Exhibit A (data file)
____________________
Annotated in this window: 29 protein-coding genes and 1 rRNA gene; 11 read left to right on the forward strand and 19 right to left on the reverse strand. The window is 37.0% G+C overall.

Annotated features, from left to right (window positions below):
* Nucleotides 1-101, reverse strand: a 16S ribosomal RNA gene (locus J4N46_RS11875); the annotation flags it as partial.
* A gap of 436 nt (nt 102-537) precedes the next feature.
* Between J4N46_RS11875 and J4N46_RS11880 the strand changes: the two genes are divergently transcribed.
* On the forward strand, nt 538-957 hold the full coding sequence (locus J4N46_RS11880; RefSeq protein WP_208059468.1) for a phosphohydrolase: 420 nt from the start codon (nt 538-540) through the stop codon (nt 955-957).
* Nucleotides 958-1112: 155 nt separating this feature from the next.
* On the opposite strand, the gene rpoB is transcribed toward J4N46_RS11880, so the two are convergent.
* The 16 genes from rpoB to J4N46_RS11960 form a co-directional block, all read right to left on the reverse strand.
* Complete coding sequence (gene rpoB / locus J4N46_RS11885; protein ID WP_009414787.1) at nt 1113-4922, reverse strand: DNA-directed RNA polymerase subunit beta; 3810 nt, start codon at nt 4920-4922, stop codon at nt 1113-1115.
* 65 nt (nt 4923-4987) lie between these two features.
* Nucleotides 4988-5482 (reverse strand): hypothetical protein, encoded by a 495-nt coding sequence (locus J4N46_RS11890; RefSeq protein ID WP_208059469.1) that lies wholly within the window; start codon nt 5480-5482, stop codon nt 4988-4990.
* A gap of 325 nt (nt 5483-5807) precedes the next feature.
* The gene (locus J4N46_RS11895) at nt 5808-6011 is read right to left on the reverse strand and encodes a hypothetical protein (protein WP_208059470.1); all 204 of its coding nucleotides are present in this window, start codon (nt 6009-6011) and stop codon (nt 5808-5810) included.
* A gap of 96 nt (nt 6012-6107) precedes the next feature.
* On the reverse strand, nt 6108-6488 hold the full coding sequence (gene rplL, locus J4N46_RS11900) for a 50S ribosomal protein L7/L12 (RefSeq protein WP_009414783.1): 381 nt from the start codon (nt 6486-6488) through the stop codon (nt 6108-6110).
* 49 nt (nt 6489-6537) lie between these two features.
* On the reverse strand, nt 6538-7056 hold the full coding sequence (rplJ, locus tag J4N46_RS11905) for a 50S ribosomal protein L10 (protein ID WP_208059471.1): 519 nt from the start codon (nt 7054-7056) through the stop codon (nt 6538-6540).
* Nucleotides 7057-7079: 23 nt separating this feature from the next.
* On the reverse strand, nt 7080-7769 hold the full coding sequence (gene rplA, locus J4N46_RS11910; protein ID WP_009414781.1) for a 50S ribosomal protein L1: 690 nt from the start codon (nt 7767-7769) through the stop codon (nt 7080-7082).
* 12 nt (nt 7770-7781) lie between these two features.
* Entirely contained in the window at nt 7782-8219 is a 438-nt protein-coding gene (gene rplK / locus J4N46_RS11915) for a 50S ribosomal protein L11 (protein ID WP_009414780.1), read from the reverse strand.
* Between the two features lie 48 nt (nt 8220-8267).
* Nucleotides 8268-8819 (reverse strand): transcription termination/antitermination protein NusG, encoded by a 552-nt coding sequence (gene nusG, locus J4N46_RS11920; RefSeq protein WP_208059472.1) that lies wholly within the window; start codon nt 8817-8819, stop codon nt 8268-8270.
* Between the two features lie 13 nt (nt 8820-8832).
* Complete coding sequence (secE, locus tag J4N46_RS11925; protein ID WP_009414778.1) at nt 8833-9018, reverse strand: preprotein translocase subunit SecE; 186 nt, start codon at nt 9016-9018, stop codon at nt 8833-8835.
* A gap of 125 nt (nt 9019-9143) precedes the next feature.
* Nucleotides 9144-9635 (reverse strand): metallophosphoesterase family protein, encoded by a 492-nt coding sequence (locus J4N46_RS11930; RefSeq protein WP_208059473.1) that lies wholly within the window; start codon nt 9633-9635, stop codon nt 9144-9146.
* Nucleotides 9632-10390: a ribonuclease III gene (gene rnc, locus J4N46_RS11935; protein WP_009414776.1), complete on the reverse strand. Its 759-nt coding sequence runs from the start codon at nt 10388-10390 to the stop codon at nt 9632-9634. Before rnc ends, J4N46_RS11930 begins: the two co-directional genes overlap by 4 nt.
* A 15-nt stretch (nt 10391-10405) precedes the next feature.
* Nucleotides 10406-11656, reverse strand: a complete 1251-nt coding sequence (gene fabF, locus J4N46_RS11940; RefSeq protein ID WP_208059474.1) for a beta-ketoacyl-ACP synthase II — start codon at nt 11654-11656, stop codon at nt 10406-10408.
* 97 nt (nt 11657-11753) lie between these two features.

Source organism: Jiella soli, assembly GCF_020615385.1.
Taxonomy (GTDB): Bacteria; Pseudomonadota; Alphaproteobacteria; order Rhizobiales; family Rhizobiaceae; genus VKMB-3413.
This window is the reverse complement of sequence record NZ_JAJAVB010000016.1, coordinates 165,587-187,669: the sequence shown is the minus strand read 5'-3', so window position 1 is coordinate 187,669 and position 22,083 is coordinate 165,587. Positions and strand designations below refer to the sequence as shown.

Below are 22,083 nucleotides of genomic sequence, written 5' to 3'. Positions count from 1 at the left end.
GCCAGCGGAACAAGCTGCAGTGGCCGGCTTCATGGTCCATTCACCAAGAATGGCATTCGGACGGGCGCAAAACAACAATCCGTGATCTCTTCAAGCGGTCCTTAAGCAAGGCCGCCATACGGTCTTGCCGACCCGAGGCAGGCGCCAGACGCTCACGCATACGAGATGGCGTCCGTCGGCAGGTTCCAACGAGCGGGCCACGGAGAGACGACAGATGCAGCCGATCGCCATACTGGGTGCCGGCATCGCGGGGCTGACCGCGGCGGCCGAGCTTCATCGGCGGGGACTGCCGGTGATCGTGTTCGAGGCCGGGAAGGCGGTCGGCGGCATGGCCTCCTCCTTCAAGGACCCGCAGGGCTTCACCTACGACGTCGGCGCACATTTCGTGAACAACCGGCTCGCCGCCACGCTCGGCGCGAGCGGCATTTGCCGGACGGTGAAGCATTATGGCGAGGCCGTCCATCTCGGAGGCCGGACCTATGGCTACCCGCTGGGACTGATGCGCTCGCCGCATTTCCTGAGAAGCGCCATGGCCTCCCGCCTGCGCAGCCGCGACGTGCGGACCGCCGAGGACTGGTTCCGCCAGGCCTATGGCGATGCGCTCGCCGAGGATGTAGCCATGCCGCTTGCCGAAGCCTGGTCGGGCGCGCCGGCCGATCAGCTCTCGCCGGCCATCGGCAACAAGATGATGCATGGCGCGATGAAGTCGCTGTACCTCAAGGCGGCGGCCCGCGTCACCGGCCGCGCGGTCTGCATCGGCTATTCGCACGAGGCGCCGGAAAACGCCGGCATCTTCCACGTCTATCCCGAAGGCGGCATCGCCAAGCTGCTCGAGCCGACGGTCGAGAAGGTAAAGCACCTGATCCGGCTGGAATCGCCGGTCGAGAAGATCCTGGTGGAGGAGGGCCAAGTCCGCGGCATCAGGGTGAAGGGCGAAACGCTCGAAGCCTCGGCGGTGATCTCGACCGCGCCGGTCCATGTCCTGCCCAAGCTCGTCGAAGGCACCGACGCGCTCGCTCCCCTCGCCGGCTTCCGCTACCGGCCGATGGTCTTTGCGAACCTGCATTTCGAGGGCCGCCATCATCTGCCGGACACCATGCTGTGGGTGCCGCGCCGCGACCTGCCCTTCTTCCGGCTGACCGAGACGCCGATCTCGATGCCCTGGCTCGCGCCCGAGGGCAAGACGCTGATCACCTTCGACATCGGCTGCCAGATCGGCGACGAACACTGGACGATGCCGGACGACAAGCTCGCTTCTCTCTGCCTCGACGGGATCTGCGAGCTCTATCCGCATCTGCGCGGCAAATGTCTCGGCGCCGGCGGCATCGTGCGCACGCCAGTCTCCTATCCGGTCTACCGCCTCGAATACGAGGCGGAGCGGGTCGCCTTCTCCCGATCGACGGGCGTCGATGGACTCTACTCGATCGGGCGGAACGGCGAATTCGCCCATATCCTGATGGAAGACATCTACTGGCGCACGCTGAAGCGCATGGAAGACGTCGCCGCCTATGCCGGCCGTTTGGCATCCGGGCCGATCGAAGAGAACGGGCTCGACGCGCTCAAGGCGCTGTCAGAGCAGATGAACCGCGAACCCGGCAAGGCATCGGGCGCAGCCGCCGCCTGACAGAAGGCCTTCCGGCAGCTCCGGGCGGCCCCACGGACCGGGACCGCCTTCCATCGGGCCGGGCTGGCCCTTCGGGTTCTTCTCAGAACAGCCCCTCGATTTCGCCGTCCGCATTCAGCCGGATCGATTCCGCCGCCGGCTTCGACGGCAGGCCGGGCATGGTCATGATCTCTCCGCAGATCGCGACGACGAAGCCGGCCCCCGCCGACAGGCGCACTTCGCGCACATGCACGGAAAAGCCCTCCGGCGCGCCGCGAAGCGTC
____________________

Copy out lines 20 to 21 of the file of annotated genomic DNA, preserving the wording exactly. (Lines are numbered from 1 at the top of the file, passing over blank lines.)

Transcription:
* On the reverse strand, nt 7080-7769 hold the full coding sequence (gene rplA, locus J4N46_RS11910; protein ID WP_009414781.1) for a 50S ribosomal protein L1: 690 nt from the start codon (nt 7767-7769) through the stop codon (nt 7080-7082).
* 12 nt (nt 7770-7781) lie between these two features.